A Story in a Sandcastle
asia! sits down with the director and lead actor of "Sandcastle" - fresh from the Cannes Film Festival and premiering in Singapore this August - for a conversation about history, films, passion and art.
Director Boo Junfeng may not have said it, but his debut feature film “Sandcastle” is, in a way, itself a parallel to the coming-of-age story that it seeks to portray. Already the winner of a number of awards*, including Best Film (2005, 2007) and Best Director (2007) at the Singapore International Film Festival, and nomination to the Asian Film Academy (2005) and the Berlin Film Festival (2009), Boo has been on the list of young Asian filmmakers to watch out for, for a while.
Earlier this year though, he crossed a new threshold: “Sandcastle” premiered at the International Critics' Week (ICW) at the Cannes Film Festival, in competition for the Camera d'Or. In so doing, Boo joined a long list of film industry luminaries (including maverick Hong Kong director Wong Kar Wai) who made their mark at the ICW. Not a bad debut at all for this 26-year-old from Singapore, who describes his motivation simply as “my love for making films”.
Director, Boo Junfeng with Bobbi Chen and Joshua Tan at the 63rd Cannes Film Festival
To be sure, Boo never quite describes his experience as a coming-of-age, but in a recent conversation with the director (and Joshua Tan, the lead actor of “Sandcastle”), it was reasonably hard to not come away with that feeling. Describing the biggest challenge in the moviemaking process as writing, Boo informs me that “making short films and telling bite sized stories is very different from sustaining the attention of the audience for a full-length feature film”; and hence, writing, and “understanding a narrative structure” is really a “craft on its own”. I wouldn’t know anything about that but he cheerfully admits that had circumstances permitted, he would have taken “three years” to make his debut feature, acknowledging that the “constant sense of urgency” so typical of Singapore had demanded that the film be made in the time he had.
Singapore, or rather, an intrinsically Singaporean concern seems to colour this film with an amalgamation of scenes from National Service (or, mandatory military conscription), Singapore schools, urban settings, and yes, even re-interpreted versions of Singaporean National songs. Yet, inasmuch as the setting, or what the director calls the “back story” of the movie is to do with a son’s discovery of his late father’s political activity in the troubled times of the 1950s and 1960s on what we perhaps might call the left side of the political spectrum, Boo reiterates that he is not trying to achieve some larger socio-political agenda.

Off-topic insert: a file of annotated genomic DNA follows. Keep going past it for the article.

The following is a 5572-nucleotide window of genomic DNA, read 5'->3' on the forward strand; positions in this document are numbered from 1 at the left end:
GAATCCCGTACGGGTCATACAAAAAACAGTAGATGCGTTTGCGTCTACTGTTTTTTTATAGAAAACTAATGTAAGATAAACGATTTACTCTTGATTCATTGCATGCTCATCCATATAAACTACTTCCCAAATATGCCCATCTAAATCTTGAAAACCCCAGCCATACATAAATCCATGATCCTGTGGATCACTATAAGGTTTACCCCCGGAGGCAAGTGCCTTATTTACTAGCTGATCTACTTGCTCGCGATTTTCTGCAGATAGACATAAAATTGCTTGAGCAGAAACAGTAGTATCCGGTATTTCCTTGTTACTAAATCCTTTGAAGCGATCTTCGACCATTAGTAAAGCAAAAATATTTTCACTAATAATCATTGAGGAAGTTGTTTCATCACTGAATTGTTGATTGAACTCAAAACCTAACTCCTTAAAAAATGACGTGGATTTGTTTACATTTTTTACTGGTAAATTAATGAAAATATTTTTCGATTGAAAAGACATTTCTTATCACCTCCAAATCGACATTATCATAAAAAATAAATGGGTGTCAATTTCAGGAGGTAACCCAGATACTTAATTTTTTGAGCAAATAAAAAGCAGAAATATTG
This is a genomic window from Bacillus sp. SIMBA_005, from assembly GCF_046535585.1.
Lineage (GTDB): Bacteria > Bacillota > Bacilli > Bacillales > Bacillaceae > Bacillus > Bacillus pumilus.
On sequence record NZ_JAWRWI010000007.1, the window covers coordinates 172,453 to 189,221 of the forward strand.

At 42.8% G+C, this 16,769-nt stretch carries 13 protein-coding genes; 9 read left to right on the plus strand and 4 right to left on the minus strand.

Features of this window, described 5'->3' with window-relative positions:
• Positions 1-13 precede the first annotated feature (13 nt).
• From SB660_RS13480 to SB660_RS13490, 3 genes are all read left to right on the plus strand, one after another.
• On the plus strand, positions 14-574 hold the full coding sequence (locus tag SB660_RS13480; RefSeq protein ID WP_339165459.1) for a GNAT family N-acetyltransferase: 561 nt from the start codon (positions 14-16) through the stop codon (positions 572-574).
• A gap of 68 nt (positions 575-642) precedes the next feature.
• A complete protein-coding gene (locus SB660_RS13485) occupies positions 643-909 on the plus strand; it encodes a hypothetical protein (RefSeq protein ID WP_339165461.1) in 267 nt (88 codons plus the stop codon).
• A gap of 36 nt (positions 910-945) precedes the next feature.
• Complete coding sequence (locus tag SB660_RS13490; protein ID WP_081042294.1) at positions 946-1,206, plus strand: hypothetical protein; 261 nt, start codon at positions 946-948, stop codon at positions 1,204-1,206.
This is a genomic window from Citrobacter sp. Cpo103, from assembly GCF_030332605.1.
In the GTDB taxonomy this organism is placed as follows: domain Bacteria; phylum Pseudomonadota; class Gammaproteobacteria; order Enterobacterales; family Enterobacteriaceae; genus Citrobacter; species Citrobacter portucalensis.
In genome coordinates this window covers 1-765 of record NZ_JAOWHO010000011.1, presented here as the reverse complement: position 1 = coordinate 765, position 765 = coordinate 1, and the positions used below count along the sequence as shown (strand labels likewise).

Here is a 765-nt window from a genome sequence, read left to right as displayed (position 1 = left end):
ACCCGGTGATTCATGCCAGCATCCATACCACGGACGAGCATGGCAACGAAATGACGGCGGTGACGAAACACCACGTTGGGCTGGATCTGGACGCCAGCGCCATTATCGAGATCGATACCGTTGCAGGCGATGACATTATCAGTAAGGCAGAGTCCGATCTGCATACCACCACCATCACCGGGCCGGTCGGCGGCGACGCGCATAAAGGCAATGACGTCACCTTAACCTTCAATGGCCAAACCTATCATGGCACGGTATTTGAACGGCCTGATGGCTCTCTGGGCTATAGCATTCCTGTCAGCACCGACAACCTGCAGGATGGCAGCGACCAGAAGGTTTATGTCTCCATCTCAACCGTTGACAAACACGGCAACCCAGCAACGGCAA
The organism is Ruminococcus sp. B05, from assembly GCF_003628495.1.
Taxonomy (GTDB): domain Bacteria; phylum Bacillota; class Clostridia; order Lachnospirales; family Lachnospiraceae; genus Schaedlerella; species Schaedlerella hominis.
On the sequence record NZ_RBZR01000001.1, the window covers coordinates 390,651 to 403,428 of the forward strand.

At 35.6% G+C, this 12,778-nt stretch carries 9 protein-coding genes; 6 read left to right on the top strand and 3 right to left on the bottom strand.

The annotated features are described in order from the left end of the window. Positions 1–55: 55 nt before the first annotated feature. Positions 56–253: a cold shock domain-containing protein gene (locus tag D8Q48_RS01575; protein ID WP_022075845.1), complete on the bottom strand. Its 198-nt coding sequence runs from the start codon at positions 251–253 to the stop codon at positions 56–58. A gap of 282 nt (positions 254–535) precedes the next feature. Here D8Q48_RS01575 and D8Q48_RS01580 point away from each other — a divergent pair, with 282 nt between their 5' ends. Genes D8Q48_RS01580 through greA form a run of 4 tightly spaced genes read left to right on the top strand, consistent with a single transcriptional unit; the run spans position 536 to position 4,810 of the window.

His shorter films might have dealt with some sensitive issues in conservative Singapore (see “Tanjong Rhu”’s discussion of homosexuality in Singapore), but Boo’s driving concern, it seems, is to tell stories based on “themes that interest [him]”, rather than provoke a reaction. Accusations of the latter are, he says, a result of the media’s tendency to “hype these things up”, noting “it’s the angle they picked up on”.
For “Sandcastle”, Boo drew his inspiration from his research into the accounts of the Chinese-educated from the 1950s and 1960s of the political troubles. In seeking to understand the “passion and fervour” of the Chinese students and “their convictions and their beliefs”,’ he discovered a version of Singapore’s history that has “rarely been heard”. He describes how he looked at photographs of young teenagers, who at 14 and 15 years old would “organise rallies and make themselves heard”, something which Boo juxtaposed with the youth of today whose “apathy”, in contrast, is stark. That, it seems, was his inspiration for “Sandcastle”, and regardless of how others may perceive his agenda to be, he is clear that “it is simply a story... anchored in the past” but “that is what it is, a back story”.
In our Youtube and digital camera (let alone mobile phone) era, filmmaking has become easy, but while anyone can record a video, can everyone tell a story? Based on his CV alone, you would infer that Boo Junfeng is a gifted filmmaker, but above and beyond that, he is a talented story-teller, and as the young man in “Sandcastle” comes of age, so too does Boo’s story.
En (Joshua Tan) pieces together his family's past lest it be washed away by the tides of time.
Photo credit: www.sandcastlemovie.com
“Sandcastle” opens in Singapore on August 26 exclusively at Golden Village Cinema Europa. www.sandcastlemovie.com